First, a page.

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Future of Water!

Last Updated: Wednesday, January 19, 2011 - 15:54

Alexander Rounder

Water is one of the very essential elements on which depends the essence of all lives. Its importance can be seen from the very fact that it is highly regarded as the link between the web of food, energy, climate, economic growth and human security.

Interestingly, water also covers 71 percent of the earth’s surface. But then, as the old adage goes “Water, water everywhere but not a drop to drink”, lack of fresh water or water crisis is, today, one of the biggest issues in the world. This woe of water crisis is added by the fact that there is just about 3 percent of fresh water in the world which is usable by us, living beings; the remaining 97 percent is pure sea water which is saline in nature.

This takes us to the question of “What happens of water in the future?”

The Bubble is Close to Bursting, a report by the World Economic Forum warns that water, if not managed in the right way, would affect the world in various ways through the means of agriculture, energy, environment/nature and economy.

According to the reports, while demand for food is expected to grow by about 70-90 percent in 2050, water scarcity would have reduced or affected annual crop production by about 30 percent in 2025, the amount that is consumed by India and US combined annually. This woe will, again, be added by the mere fact that water requirement for energy production in US and EU is expected to grow by way above 100 percent thus affecting the water needed for agricultural production.

On the environmental front, as per report of the WEF, glaciers, regarded as huge water banks of the world, are also expected to disappear in a major way in the next century if they continue to melt at the present rate. According to the WEF report, to supply water for irrigation and reservoirs around the world, nearly 70 major rivers are close to being totally drained.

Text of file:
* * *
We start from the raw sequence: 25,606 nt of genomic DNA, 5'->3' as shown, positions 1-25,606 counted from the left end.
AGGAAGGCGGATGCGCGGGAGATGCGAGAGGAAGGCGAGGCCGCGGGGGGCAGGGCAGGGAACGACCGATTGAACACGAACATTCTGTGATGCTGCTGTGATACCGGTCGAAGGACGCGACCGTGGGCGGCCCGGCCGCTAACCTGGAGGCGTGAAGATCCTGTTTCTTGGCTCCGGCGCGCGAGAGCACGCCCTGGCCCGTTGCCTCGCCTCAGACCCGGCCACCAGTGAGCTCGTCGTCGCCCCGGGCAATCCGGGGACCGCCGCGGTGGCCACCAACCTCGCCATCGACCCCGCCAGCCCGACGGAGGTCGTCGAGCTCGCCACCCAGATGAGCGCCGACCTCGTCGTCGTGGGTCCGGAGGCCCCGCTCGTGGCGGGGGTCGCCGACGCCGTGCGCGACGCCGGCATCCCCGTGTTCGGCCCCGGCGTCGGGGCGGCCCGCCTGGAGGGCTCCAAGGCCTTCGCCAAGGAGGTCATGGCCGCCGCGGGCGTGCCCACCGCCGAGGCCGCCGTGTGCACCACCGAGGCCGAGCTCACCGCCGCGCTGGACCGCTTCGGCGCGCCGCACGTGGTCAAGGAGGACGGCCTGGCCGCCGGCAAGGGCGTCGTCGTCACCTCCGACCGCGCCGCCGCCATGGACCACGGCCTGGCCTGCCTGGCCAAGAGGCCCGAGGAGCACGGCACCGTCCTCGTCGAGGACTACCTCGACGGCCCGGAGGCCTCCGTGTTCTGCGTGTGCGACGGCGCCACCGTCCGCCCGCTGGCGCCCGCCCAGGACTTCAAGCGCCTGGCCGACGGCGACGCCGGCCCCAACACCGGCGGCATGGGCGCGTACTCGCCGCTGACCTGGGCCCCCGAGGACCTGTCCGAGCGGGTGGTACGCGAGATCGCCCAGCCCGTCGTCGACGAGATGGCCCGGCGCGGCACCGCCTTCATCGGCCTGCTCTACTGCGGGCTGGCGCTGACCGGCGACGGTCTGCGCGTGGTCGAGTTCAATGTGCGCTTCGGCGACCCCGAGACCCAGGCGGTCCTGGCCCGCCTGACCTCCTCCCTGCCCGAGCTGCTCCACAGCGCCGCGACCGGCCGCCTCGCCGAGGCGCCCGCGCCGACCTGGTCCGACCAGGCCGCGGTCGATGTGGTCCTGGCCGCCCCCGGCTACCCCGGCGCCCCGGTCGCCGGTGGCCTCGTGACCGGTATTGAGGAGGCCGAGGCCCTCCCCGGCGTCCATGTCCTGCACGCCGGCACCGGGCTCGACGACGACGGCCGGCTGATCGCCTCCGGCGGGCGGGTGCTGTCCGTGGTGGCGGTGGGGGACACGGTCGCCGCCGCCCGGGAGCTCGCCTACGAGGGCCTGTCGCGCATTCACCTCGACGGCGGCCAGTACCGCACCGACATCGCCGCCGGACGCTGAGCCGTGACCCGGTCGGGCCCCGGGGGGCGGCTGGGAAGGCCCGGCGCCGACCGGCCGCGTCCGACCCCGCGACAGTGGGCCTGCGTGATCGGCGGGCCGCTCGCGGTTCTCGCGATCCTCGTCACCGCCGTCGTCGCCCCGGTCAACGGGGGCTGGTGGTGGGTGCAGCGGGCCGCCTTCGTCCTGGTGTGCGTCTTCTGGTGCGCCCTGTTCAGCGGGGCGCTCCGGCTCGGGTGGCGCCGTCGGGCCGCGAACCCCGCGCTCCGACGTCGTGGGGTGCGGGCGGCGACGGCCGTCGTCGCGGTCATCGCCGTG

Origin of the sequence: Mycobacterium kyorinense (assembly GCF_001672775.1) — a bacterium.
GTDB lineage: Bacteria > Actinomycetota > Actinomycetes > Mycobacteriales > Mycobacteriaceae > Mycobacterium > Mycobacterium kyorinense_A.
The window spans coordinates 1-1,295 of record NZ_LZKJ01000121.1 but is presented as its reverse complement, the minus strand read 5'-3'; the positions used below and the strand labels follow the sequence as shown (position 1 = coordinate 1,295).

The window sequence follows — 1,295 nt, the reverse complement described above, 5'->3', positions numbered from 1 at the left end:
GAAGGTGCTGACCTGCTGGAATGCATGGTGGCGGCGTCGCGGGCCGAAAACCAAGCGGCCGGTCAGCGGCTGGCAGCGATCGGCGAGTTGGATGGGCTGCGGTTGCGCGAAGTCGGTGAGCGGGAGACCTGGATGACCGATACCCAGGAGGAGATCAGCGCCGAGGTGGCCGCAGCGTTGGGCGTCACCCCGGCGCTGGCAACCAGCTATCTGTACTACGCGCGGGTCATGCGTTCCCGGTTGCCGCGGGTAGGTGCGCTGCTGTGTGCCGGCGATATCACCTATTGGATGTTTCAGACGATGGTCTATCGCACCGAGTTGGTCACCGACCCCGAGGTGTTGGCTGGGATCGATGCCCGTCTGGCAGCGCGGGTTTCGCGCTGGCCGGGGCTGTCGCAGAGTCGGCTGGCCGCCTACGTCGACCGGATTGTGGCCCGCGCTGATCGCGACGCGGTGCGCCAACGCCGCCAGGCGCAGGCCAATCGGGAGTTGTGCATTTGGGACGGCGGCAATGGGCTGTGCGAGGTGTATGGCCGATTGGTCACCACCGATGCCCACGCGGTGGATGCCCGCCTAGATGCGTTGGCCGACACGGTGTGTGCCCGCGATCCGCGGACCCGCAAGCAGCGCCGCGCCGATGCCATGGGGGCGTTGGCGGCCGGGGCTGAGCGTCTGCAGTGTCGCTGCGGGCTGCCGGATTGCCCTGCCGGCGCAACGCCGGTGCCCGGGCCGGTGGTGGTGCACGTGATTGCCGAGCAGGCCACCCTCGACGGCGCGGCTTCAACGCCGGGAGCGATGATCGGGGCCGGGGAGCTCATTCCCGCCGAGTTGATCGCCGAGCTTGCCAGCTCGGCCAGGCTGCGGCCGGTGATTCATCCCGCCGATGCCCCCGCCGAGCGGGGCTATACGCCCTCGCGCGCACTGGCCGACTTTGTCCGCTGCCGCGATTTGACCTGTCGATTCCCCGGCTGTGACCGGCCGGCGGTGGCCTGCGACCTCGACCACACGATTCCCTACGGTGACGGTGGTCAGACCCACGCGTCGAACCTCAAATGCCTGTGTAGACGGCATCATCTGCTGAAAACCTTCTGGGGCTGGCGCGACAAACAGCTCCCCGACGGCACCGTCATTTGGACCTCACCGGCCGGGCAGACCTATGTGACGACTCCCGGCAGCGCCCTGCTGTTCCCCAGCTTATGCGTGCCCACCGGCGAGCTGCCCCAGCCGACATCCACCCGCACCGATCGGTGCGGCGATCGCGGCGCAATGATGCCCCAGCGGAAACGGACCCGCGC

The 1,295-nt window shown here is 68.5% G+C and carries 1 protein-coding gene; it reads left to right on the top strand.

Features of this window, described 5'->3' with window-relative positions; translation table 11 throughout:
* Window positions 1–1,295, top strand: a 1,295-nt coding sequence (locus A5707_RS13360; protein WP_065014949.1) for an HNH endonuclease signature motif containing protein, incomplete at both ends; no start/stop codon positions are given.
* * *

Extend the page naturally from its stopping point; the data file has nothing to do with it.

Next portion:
And at this rate of water disappearing from the surface of our planet, analysts feel that within the next 20-30 years, water would become one of the most sought after commodities and also a reason for war.

Hence, it is important that utmost care is taken to preserve and conserve water and manage it for the future.

Ban Ki-moon, General Secretary of the United Nations, expressing concern over water prior to the World Economic Forum, 2011, said the problem was that “we have not coordinated global management for water in the UN system or the world at large. The World Economic Forum’s effort to develop the economic and geopolitical forecast on water is essential.”

Steps and initiatives are also being taken in various ways by organizations around the world to manage water in the right way. One such is the Forum’s Water Initiative which has been focusing on creating multi-stakeholders in South Africa and India since for the last five years.

Supported by Alcan and Swiss Agency for Development and Corporation, the initiative has been providing ideas for infrastructural projects, develop them into bankable projects to manage water and preserve them.

Besides this, the World Economic Forum is also exploring means of managing water with focus on agriculture water usage and water policy reforms. The WEF is also catalyzing a project wherein experts in industry, government, academics, civil society and farming community will come together to explore and study the various means to manage and preserve water. While issues will be raise, regional and national governments will also be assisted in identifying opportunities and be facilitated with ways to work policies for water management.

And while steps are being taken across the globe by various governmental and non-governmental organizations to find ways and means to preserve and manage water, it is also important for each and every individual to find a ways to manage water in a proper way. No doubt, water crisis is one of the main issues face by the world today and is also one of the main topics to be taken up by the World Economic Forum during their January meet. But keeping that aside, we can perhaps, in our own little ways, help to manage and conserve water for the future.

First Published: Wednesday, January 19, 2011 - 15:54

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